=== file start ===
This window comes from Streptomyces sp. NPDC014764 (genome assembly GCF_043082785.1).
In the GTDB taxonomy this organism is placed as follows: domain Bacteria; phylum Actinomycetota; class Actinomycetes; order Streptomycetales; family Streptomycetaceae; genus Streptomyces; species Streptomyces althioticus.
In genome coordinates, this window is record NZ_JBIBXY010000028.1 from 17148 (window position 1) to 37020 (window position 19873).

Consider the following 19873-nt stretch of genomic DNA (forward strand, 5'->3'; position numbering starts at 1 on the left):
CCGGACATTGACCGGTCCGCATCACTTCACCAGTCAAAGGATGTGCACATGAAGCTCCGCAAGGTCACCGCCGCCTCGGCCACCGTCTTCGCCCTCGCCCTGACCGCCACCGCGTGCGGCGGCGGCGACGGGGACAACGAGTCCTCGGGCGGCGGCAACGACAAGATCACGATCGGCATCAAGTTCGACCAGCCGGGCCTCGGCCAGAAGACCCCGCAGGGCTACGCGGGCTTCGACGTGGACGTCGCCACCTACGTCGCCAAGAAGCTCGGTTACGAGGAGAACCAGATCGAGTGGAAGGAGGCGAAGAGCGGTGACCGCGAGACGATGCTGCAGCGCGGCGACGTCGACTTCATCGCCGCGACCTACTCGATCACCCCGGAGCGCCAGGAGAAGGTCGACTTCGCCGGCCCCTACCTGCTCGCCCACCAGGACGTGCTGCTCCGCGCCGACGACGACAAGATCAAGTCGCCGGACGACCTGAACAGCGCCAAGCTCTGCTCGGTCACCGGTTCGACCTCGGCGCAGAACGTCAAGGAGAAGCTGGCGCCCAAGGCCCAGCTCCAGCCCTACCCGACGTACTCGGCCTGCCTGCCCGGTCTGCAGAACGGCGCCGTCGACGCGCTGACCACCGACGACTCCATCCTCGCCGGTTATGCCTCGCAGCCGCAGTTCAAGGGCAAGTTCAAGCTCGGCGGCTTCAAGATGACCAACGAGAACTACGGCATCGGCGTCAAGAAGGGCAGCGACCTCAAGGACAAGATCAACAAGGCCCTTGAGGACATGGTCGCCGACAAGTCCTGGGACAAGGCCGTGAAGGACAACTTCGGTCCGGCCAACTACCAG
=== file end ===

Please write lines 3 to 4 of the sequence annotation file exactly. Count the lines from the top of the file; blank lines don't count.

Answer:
In genome coordinates, this window is record NZ_JBIBXY010000028.1 from 17148 (window position 1) to 37020 (window position 19873).

Consider the following 19873-nt stretch of genomic DNA (forward strand, 5'->3'; position numbering starts at 1 on the left):